Strange how much easier it is to plan next semester‘s course than to just finishing this week‘s grading. I was just giving myself a few minutes of surfing, honestly, just a moment, you know, only then I thought I’d just ever-so-quickly try to set up Liz Lawley’s MT courseware, and lo and behold it all worked and was really easy so of course then I had to start filling it with content and translating it into Norwegian and… I shouldn’t even admit that. My current students will start emailing me in protest. I promise, students, I’ll get a move on! Really!

I once heard a successful administrator announce his rules for getting things done in an after dinner speech. The rules went something like this:

  1. When you get to work in the morning, start by doing the thing you least want to do.
  2. Keep going.
  3. By doing this you’ll probably already have covered whatever has the shortest deadline but if not, do that now.
  4. Go home. Reboot.

I might have that wrong. Maybe it was do the dreaded thing first then do the things that have to be finished now. I wonder whether it’d work

5 thoughts on “got distracted

  1. steve

    Ha! I spent last night working on my fall syllabus and playing with Liz Lawley’s courseware, instead of finishing the final work of the semester.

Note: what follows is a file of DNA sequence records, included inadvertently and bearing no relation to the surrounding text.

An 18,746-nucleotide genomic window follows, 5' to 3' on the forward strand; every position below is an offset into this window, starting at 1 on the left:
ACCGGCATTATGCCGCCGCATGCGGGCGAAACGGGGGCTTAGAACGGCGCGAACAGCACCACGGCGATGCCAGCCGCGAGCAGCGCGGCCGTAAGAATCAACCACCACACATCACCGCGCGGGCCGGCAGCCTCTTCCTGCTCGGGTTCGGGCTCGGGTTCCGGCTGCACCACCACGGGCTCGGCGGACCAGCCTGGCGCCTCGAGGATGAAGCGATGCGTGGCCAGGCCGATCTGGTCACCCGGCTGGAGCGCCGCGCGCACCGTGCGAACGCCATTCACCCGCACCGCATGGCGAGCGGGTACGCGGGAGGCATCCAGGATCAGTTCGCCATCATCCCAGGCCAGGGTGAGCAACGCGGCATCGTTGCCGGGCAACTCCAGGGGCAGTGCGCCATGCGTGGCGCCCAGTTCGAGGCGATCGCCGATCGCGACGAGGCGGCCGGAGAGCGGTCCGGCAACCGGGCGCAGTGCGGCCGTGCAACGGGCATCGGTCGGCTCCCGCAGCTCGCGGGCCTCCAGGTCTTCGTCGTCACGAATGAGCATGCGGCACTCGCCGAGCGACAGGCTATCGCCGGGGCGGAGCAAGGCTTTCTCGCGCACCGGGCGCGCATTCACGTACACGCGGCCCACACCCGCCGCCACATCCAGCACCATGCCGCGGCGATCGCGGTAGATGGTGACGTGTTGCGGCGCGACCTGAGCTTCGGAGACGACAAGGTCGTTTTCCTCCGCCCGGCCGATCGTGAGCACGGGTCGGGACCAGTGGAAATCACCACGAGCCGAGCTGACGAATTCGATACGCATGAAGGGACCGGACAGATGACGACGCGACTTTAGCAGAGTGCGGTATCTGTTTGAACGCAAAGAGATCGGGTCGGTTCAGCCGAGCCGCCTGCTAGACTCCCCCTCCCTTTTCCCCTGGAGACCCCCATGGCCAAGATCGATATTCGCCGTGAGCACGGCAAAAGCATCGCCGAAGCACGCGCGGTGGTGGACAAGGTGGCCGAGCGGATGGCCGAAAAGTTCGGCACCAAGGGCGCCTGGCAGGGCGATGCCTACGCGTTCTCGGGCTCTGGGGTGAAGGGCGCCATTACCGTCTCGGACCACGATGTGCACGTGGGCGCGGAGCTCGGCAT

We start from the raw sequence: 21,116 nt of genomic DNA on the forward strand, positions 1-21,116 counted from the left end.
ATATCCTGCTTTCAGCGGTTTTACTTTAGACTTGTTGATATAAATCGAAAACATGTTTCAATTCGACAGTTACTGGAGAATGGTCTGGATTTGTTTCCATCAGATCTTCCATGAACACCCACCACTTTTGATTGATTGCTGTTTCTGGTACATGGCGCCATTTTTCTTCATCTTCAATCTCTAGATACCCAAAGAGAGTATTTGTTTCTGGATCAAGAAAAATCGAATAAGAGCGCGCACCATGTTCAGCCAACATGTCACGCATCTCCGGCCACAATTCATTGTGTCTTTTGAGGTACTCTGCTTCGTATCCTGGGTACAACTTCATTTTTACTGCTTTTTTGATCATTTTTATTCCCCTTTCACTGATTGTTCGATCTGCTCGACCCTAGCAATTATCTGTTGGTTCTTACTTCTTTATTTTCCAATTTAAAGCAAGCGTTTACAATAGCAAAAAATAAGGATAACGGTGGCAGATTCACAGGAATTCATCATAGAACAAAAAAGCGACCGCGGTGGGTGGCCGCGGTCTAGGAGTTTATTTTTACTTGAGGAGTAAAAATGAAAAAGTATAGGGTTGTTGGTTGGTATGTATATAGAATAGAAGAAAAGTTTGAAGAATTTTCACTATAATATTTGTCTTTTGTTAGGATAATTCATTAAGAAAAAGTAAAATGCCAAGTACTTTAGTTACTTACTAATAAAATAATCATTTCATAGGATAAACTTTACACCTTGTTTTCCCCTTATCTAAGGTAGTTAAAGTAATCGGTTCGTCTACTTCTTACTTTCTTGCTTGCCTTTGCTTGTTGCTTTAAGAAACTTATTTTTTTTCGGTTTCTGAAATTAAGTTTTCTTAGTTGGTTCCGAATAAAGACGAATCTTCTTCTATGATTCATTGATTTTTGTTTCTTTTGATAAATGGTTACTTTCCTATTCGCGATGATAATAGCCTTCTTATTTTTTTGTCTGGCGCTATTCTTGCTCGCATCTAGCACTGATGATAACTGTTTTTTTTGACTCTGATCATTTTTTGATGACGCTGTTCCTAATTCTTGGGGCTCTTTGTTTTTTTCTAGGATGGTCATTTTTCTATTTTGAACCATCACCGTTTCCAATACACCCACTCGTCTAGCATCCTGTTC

2. nick

    When you get to work in the morning, start by doing the thing you least want to do.

    I used to do that, until that sort of behavior conditioned me not to go into work anymore.

  3. Jill

    See, I knew there was a reason to not follow this advice!

  4. J. Nathan Matias

    Could work avoidance be a scheduling system itself? It seems to me that plenty of work happens during it, when channeled properly.

  5. Norman

    A careful selection of ancestors, combined with a little luck in which of them supplies the relevant DNA, can overcome all such problems.

Leave A Comment

Recommended Posts

Triple book talk: Watch James Dobson, Jussi Parikka and me discuss our 2023 books

Thanks to everyone who came to the triple book talk of three recent books on machine vision by James Dobson, Jussi Parikka and me, and thanks for excellent questions. Several people have emailed to asked if we recorded it, and yes we did! Here you go! James and Jussi’s books […]

Image on a black background of a human hand holding a graphic showing the word AI with a blue circuit board pattern inside surrounded by blurred blue and yellow dots and a concentric circular blue design.
AI and algorithmic culture Machine Vision

Four visual registers for imaginaries of machine vision

I’m thrilled to announce another publication from our European Research Council (ERC)-funded research project on Machine Vision: Gabriele de Setaand Anya Shchetvina‘s paper analysing how Chinese AI companies visually present machine vision technologies. They find that the Chinese machine vision imaginary is global, blue and competitive.  De Seta, Gabriele, and Anya Shchetvina. “Imagining Machine […]

Do people flock to talks about ChatGPT because they are scared?

Whenever I give talks about ChatGPT and LLMs, whether to ninth graders, businesses or journalists, I meet people who are hungry for information, who really want to understand this new technology. I’ve interpreted this as interest and a need to understand – but yesterday, Eirik Solheim said that every time […]